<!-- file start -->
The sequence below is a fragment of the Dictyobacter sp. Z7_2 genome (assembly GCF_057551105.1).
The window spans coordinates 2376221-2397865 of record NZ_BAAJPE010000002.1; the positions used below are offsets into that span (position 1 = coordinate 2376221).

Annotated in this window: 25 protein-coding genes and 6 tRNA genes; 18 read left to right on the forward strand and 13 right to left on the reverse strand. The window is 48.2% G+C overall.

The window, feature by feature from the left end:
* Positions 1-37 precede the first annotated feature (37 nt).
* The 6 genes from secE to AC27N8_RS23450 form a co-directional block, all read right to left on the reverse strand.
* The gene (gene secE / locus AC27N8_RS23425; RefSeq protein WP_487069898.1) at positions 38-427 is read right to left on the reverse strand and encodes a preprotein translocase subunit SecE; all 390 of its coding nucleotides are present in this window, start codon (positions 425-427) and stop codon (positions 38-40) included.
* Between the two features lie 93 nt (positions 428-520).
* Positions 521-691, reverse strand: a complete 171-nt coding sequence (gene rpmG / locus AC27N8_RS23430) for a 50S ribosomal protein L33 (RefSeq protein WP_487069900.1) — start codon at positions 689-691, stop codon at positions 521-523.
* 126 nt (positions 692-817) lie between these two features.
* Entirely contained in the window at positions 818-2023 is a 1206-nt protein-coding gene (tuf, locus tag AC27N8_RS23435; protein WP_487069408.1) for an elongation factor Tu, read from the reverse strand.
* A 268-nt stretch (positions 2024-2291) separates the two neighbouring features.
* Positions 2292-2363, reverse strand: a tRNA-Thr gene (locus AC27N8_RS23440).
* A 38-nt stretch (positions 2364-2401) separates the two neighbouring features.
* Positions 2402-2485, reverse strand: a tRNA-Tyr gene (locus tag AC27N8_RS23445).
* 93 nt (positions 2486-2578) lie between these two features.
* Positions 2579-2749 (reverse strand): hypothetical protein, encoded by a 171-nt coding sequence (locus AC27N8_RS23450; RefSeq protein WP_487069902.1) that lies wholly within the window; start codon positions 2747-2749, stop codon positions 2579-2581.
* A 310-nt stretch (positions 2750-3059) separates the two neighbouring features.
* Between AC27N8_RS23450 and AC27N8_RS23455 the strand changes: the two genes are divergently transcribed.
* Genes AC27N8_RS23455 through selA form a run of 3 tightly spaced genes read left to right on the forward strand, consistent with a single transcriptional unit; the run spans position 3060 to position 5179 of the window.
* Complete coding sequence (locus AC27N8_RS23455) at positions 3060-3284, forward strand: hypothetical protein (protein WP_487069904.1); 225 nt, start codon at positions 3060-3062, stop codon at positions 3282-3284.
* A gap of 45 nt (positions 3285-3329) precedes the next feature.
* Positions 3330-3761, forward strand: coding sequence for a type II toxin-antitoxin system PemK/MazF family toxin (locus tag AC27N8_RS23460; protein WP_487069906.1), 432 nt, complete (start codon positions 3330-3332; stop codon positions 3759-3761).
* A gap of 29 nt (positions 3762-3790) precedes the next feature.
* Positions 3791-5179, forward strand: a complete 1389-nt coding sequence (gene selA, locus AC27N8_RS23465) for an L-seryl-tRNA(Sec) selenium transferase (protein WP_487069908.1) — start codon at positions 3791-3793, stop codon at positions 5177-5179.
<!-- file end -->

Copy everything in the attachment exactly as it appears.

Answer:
The sequence below is a fragment of the Dictyobacter sp. Z7_2 genome (assembly GCF_057551105.1).
The window spans coordinates 2376221-2397865 of record NZ_BAAJPE010000002.1; the positions used below are offsets into that span (position 1 = coordinate 2376221).

Annotated in this window: 25 protein-coding genes and 6 tRNA genes; 18 read left to right on the forward strand and 13 right to left on the reverse strand. The window is 48.2% G+C overall.

The window, feature by feature from the left end:
* Positions 1-37 precede the first annotated feature (37 nt).
* The 6 genes from secE to AC27N8_RS23450 form a co-directional block, all read right to left on the reverse strand.
* The gene (gene secE / locus AC27N8_RS23425; RefSeq protein WP_487069898.1) at positions 38-427 is read right to left on the reverse strand and encodes a preprotein translocase subunit SecE; all 390 of its coding nucleotides are present in this window, start codon (positions 425-427) and stop codon (positions 38-40) included.
* Between the two features lie 93 nt (positions 428-520).
* Positions 521-691, reverse strand: a complete 171-nt coding sequence (gene rpmG / locus AC27N8_RS23430) for a 50S ribosomal protein L33 (RefSeq protein WP_487069900.1) — start codon at positions 689-691, stop codon at positions 521-523.
* 126 nt (positions 692-817) lie between these two features.
* Entirely contained in the window at positions 818-2023 is a 1206-nt protein-coding gene (tuf, locus tag AC27N8_RS23435; protein WP_487069408.1) for an elongation factor Tu, read from the reverse strand.
* A 268-nt stretch (positions 2024-2291) separates the two neighbouring features.
* Positions 2292-2363, reverse strand: a tRNA-Thr gene (locus AC27N8_RS23440).
* A 38-nt stretch (positions 2364-2401) separates the two neighbouring features.
* Positions 2402-2485, reverse strand: a tRNA-Tyr gene (locus tag AC27N8_RS23445).
* 93 nt (positions 2486-2578) lie between these two features.
* Positions 2579-2749 (reverse strand): hypothetical protein, encoded by a 171-nt coding sequence (locus AC27N8_RS23450; RefSeq protein WP_487069902.1) that lies wholly within the window; start codon positions 2747-2749, stop codon positions 2579-2581.
* A 310-nt stretch (positions 2750-3059) separates the two neighbouring features.
* Between AC27N8_RS23450 and AC27N8_RS23455 the strand changes: the two genes are divergently transcribed.
* Genes AC27N8_RS23455 through selA form a run of 3 tightly spaced genes read left to right on the forward strand, consistent with a single transcriptional unit; the run spans position 3060 to position 5179 of the window.
* Complete coding sequence (locus AC27N8_RS23455) at positions 3060-3284, forward strand: hypothetical protein (protein WP_487069904.1); 225 nt, start codon at positions 3060-3062, stop codon at positions 3282-3284.
* A gap of 45 nt (positions 3285-3329) precedes the next feature.
* Positions 3330-3761, forward strand: coding sequence for a type II toxin-antitoxin system PemK/MazF family toxin (locus tag AC27N8_RS23460; protein WP_487069906.1), 432 nt, complete (start codon positions 3330-3332; stop codon positions 3759-3761).
* A gap of 29 nt (positions 3762-3790) precedes the next feature.
* Positions 3791-5179, forward strand: a complete 1389-nt coding sequence (gene selA, locus AC27N8_RS23465) for an L-seryl-tRNA(Sec) selenium transferase (protein WP_487069908.1) — start codon at positions 3791-3793, stop codon at positions 5177-5179.